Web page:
So when Paul says in I Corinthians, chapter 5, when he says in verse 12, “What have I to with judging outsiders? Is it not those inside the church whom you are to judge?” and he says the one who is excommunicated, the one who is put out of the body, he says, “I am writing to you not to associate with anyone who bears the name of brother if he is guilty of sexual immorality or greed or is an idolater, reviler, drunkard, or swindler, not to even eat with such a one,” I think the issue there for the Apostle Paul is the Lord’s table, the gathering as the family and the people of Christ around the Lord’s table, and not to associate in such a way that would give someone the assurance that he is a brother or a sister in a case when that assurance is false. So when somebody is excommunicated from the body, I think that means you treat that person exactly as you would an unbeliever. So you don’t give that person any reason to kind of hide behind oh, well, I’m really a Christian; I’m really in fellowship with Christ. You don’t invite that person to the Lord’s table. You don’t give that person the sorts of responsibilities within the church that would come along with being a brother or sister in Christ. You instead make it very clear you are dealing with someone who is on the outside.

Now, why? Because what is the point of church discipline? The point of church discipline is not to punish people. The point of church discipline is not to stigmatize people. The point of church discipline is not just to get people out of here. The point of church discipline is redemptive. You are handing, as a church, Paul says, that person, “over to Satan for the destruction of the flesh, so that his spirit may be saved,” Paul says. So what is the ultimate hope? The ultimate hope is that that person will repent. Because in church discipline you are dealing either with somebody who knows Christ and is walking away from Christ, in which case, “my sheep hear my voice,” Jesus says, as the good shepherd; the voice of the church in handing him over is something that the Spirit uses to convict and to bring that Christian back into right fellowship. Or you are dealing with somebody who is not a believer—he or she has never experienced the new birth; so that person is now being evangelized.

So what do you do when you sit down with that guy in the restaurant, Tony? I think what you ought to do is to treat him exactly as you would any other unbeliever. You don’t know if he’s an unbeliever, but the scripture says you treat him as such until he comes to repentance. So you treat him with kindness and you treat him with evangelistic zeal. So you want to talk to that person and then you want to get to the point where you say, “What’s going on with you, John? Let’s talk about what’s happening in your life. Don’t wander away from the Lord. Don’t do this. Come to repentance.” That’s the way that you seek to treat this person so you don’t ignore the discipline. You don’t act as though you are still right back in the Sunday school class or wherever you were with this person. But you don’t shun that person either. You seek to apply the gospel, the blood of Christ is offered to you. The opportunity to come back home is offered to you. You do that with humility. You do that with conviction, and you do that with kindness so that ultimately you pray that you are going to see that person right back—repentant, restored to fellowship in the church. And then you don’t hold it against him. You move forward as someone who, as Jesus says in the parable of the prodigal, someone who was dead and has now been restored again to life. That’s the hope.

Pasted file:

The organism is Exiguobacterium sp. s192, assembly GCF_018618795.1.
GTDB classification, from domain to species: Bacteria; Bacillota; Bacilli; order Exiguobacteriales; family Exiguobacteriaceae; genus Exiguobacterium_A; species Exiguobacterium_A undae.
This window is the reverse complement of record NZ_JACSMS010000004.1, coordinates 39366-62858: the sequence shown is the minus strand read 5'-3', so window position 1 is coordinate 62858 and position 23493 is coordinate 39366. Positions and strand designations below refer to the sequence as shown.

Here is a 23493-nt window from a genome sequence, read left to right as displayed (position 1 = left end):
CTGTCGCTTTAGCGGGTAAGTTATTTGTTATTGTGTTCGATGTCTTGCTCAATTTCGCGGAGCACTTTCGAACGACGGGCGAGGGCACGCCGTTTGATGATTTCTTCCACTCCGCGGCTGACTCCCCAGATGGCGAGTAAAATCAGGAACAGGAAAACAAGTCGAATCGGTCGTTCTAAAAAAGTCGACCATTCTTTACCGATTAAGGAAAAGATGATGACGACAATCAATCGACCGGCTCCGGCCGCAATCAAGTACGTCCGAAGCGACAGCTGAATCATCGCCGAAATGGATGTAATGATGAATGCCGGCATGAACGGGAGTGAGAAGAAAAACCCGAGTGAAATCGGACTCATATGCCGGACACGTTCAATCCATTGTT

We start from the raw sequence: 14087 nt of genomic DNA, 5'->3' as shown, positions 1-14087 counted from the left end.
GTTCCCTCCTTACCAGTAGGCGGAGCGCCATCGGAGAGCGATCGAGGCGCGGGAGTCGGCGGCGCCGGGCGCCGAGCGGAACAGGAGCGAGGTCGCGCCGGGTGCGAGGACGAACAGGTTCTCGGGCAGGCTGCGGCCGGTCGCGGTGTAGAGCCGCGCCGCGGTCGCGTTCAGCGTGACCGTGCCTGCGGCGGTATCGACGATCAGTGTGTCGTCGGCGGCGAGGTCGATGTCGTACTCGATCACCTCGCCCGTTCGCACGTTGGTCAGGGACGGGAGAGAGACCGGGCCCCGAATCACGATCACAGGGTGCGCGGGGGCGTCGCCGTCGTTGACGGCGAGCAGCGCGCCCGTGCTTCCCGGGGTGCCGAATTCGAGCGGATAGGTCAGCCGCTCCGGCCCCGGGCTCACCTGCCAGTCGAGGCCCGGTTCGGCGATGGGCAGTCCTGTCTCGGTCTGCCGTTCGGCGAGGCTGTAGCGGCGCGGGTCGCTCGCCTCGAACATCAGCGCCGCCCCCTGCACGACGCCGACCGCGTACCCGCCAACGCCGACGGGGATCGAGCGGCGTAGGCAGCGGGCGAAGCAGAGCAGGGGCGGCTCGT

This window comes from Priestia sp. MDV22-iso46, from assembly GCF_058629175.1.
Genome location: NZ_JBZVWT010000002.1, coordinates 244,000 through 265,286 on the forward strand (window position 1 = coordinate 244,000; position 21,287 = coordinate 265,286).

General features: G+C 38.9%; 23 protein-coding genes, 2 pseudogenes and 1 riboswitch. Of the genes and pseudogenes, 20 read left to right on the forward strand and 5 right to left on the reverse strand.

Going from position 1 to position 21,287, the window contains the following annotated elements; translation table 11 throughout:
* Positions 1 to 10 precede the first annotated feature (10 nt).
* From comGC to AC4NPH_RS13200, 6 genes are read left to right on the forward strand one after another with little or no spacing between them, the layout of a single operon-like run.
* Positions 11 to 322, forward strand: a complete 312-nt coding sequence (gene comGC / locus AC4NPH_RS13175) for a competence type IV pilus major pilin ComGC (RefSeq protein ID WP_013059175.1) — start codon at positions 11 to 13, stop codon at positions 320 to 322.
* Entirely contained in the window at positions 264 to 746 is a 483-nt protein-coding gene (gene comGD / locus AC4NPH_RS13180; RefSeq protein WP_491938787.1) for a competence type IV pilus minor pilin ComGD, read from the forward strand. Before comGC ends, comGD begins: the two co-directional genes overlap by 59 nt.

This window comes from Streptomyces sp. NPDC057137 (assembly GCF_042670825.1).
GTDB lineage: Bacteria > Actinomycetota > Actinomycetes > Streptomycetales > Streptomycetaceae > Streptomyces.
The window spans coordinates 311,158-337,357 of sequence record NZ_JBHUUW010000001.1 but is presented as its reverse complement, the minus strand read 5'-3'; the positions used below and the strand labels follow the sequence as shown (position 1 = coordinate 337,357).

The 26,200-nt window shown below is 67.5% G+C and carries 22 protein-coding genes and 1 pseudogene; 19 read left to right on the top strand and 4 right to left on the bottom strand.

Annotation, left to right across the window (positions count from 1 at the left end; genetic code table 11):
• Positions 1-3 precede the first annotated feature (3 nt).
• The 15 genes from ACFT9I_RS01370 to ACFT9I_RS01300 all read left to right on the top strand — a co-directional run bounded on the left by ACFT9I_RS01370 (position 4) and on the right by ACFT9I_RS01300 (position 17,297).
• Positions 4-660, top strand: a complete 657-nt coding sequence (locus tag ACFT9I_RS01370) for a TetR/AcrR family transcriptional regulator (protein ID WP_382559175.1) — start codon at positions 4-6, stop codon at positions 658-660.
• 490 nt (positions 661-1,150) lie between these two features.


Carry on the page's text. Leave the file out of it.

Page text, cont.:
So I don’t think shunning. I think instead a distinction between those who are part of the church and those who are outside of the church.

Thanks so much for listening to Questions and Ethics. For more resources on living out the Christian life according to the gospel of Jesus Christ, check out our website at And then send me your question. Maybe you’ve been reading the Bible and you’ve come across a passage that’s difficult for you to understand. Or maybe you’ve been having a conversation with a neighbor; or something you’ve seen on Facebook or on Twitter that you are wondering how should I think about this as a Christian. Or maybe it is something that you are wrestling with in your workplace or in your marriage or in your family or in your church. Well, send it to me at [email protected] or via Twitter at #askrdm. So until next time, seek the kingdom, and walk the line. This is Russell Moore.

religious liberty